George Tiller was a late-term abortionist in Kansas who was killed by Scott Roeder in 2009. Roeder confessed to the murder, saying, “preborn children’s lives were in imminent danger.”
The pro-life movement does NOT condone the actions of Scott Roeder, or any other violence towards abortionists, abortion facilities, or abortion supporters. Anyone who premeditates a murder is mentally unsound, and violence from either side deserves only condemnation.
“Are ‘pro-life’ and ‘anti-abortion’ the same thing?”
The answer to this one ruffles feathers on both sides. There are pro-lifers who say yes, and pro-lifers who say no. Students for Life is in the “yes” camp. Here’s why…
Is it a bad thing to address all human life issues? Absolutely not. But we should not stand for it when anyone tells us that we aren’t allowed to be anti-abortion. In all of human history, when has it ever been wrong to be anti- a bad thing? There were anti-slavery groups. Anti-genocide efforts. Anti-human trafficking organizations. Our movement is no different. The more we allow others to muddy the pro-life waters, forcing us to address every injustice in existence, the less effective we are at abolishing abortion.
We believe in callings. Everyone has a unique calling; something they’re passionate about and want to do to make a difference in the world. It’s time for our culture to stop attacking those who feel called to abolish the human rights violation of abortion, suggesting that they have to spread themselves thin with other (worthy) causes. If we try to do everything – nothing will be given the attention it deserves. The people who feel called to end homelessness should absolutely pursue it – with 100% support from us. Same for poverty, hunger, human trafficking, etc.
Every human rights cause needs activists with convictions. Don’t let people undermine yours.
“Fetuses are living humans? Well, that’s your science.”
“My science says otherwise.” Relativity is a dangerous thing. It’s more or less the notion that we’re all walking around in our own little bubbles, each of which have their own sets of values, facts, and philosophies. All of which are correct, somehow, simultaneously.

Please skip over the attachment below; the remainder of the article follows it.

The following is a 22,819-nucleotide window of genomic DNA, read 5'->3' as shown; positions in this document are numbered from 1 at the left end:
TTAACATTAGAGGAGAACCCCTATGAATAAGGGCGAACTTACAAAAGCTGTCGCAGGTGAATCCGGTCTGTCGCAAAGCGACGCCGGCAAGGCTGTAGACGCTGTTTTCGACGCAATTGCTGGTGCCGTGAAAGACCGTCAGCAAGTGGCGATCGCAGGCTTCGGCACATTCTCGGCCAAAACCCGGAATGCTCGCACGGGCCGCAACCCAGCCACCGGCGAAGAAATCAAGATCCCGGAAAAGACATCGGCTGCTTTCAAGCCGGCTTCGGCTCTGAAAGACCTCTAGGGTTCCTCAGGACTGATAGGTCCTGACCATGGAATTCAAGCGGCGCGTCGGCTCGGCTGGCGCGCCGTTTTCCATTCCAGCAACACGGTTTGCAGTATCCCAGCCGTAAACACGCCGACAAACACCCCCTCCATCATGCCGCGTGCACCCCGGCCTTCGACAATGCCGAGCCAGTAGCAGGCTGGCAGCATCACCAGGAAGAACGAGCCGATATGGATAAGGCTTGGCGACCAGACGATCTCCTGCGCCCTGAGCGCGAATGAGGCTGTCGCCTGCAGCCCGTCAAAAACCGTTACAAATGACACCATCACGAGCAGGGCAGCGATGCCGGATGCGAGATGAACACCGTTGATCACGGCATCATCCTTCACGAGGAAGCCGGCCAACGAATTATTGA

There is no “your” science and “my” science. There is only science. And science is very clear that the biological lives of organisms begin at fertilization. Even the world’s most intelligent abortion supporters don’t refute this fact, opting instead to argue why this living human does not deserve human rights from legal or philosophical perspectives.
“Abortion is only 3% of what Planned Parenthood does.”
Yes, that’s what their annual report says. It’s actually 4% now, as of the latest report. But, how does Planned Parenthood get this number year after year? By service bundling.
The 4% number only works if they are talking about abortion in relation to ALL Planned Parenthood’s performed services each year. A woman going in for an abortion gets several services (pregnancy test, ultrasound, counseling, contraceptives, etc). Here’s how it breaks down:
- 96% of “services” to pregnant Planned Parenthood clients were abortion.
- This number arises when we calculate abortion in relation to the total services that can be offered to a pregnant woman. (Pregnancy services are abortion, prenatal services, and adoption referrals.)
- We see there is a clear bias if 96% of their pregnancy services are abortions. That means 24 out of 25 pregnant women who walk into Planned Parenthood leave without their child. Sadly, this percentage keeps rising each year.
- (9,798 + 4,279 + 345,672 = 359,749 –> 345,672 / 359,749 = 0.96 –> 96%)